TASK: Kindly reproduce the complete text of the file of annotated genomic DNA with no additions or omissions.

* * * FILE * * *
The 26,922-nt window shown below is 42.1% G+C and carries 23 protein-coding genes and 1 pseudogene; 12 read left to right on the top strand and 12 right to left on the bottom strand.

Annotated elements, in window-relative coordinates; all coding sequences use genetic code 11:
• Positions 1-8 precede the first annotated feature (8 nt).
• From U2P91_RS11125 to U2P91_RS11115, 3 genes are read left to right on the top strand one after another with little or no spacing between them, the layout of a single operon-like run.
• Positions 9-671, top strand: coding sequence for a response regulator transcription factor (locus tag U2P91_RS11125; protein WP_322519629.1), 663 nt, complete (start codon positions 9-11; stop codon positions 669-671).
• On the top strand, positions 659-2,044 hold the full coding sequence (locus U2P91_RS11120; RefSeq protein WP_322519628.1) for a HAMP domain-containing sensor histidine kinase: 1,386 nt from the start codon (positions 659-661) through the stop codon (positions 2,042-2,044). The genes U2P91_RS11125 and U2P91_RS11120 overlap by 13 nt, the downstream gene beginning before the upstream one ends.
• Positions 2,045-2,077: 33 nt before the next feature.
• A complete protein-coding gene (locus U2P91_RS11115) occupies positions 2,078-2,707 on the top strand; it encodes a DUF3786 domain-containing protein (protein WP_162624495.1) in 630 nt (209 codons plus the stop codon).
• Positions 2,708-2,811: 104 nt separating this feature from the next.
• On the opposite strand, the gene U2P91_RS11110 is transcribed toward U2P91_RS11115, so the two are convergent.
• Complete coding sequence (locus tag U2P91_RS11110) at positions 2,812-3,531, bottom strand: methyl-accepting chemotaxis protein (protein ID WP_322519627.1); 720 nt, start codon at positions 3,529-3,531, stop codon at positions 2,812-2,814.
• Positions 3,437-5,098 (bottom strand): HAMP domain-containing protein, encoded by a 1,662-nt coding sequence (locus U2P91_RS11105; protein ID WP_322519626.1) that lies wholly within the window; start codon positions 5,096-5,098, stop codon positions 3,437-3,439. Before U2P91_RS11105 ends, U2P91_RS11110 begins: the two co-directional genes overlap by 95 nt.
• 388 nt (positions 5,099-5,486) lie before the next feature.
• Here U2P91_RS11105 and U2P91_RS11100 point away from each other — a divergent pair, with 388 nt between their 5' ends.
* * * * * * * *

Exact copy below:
The 26,922-nt window shown below is 42.1% G+C and carries 23 protein-coding genes and 1 pseudogene; 12 read left to right on the top strand and 12 right to left on the bottom strand.

Annotated elements, in window-relative coordinates; all coding sequences use genetic code 11:
• Positions 1-8 precede the first annotated feature (8 nt).
• From U2P91_RS11125 to U2P91_RS11115, 3 genes are read left to right on the top strand one after another with little or no spacing between them, the layout of a single operon-like run.
• Positions 9-671, top strand: coding sequence for a response regulator transcription factor (locus tag U2P91_RS11125; protein WP_322519629.1), 663 nt, complete (start codon positions 9-11; stop codon positions 669-671).
• On the top strand, positions 659-2,044 hold the full coding sequence (locus U2P91_RS11120; RefSeq protein WP_322519628.1) for a HAMP domain-containing sensor histidine kinase: 1,386 nt from the start codon (positions 659-661) through the stop codon (positions 2,042-2,044). The genes U2P91_RS11125 and U2P91_RS11120 overlap by 13 nt, the downstream gene beginning before the upstream one ends.
• Positions 2,045-2,077: 33 nt before the next feature.
• A complete protein-coding gene (locus U2P91_RS11115) occupies positions 2,078-2,707 on the top strand; it encodes a DUF3786 domain-containing protein (protein WP_162624495.1) in 630 nt (209 codons plus the stop codon).
• Positions 2,708-2,811: 104 nt separating this feature from the next.
• On the opposite strand, the gene U2P91_RS11110 is transcribed toward U2P91_RS11115, so the two are convergent.
• Complete coding sequence (locus tag U2P91_RS11110) at positions 2,812-3,531, bottom strand: methyl-accepting chemotaxis protein (protein ID WP_322519627.1); 720 nt, start codon at positions 3,529-3,531, stop codon at positions 2,812-2,814.
• Positions 3,437-5,098 (bottom strand): HAMP domain-containing protein, encoded by a 1,662-nt coding sequence (locus U2P91_RS11105; protein ID WP_322519626.1) that lies wholly within the window; start codon positions 5,096-5,098, stop codon positions 3,437-3,439. Before U2P91_RS11105 ends, U2P91_RS11110 begins: the two co-directional genes overlap by 95 nt.
• 388 nt (positions 5,099-5,486) lie before the next feature.
• Here U2P91_RS11105 and U2P91_RS11100 point away from each other — a divergent pair, with 388 nt between their 5' ends.